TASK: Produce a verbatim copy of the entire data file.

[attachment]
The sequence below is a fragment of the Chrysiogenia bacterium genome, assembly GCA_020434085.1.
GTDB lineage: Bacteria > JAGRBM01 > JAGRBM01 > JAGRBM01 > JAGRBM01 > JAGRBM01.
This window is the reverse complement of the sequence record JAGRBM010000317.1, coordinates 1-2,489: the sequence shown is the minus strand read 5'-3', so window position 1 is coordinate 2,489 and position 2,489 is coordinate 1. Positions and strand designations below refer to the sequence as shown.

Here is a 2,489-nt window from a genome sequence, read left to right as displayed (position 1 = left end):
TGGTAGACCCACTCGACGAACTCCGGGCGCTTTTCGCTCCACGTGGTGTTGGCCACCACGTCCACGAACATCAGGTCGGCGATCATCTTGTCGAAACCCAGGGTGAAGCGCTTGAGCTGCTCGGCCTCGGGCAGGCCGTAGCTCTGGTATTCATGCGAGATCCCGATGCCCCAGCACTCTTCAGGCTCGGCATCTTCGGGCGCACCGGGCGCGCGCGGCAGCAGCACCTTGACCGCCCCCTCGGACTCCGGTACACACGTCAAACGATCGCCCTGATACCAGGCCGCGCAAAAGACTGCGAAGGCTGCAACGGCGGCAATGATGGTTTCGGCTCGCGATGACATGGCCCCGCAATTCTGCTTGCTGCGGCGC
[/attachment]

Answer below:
The sequence below is a fragment of the Chrysiogenia bacterium genome, assembly GCA_020434085.1.
GTDB lineage: Bacteria > JAGRBM01 > JAGRBM01 > JAGRBM01 > JAGRBM01 > JAGRBM01.
This window is the reverse complement of the sequence record JAGRBM010000317.1, coordinates 1-2,489: the sequence shown is the minus strand read 5'-3', so window position 1 is coordinate 2,489 and position 2,489 is coordinate 1. Positions and strand designations below refer to the sequence as shown.

Here is a 2,489-nt window from a genome sequence, read left to right as displayed (position 1 = left end):
TGGTAGACCCACTCGACGAACTCCGGGCGCTTTTCGCTCCACGTGGTGTTGGCCACCACGTCCACGAACATCAGGTCGGCGATCATCTTGTCGAAACCCAGGGTGAAGCGCTTGAGCTGCTCGGCCTCGGGCAGGCCGTAGCTCTGGTATTCATGCGAGATCCCGATGCCCCAGCACTCTTCAGGCTCGGCATCTTCGGGCGCACCGGGCGCGCGCGGCAGCAGCACCTTGACCGCCCCCTCGGACTCCGGTACACACGTCAAACGATCGCCCTGATACCAGGCCGCGCAAAAGACTGCGAAGGCTGCAACGGCGGCAATGATGGTTTCGGCTCGCGATGACATGGCCCCGCAATTCTGCTTGCTGCGGCGC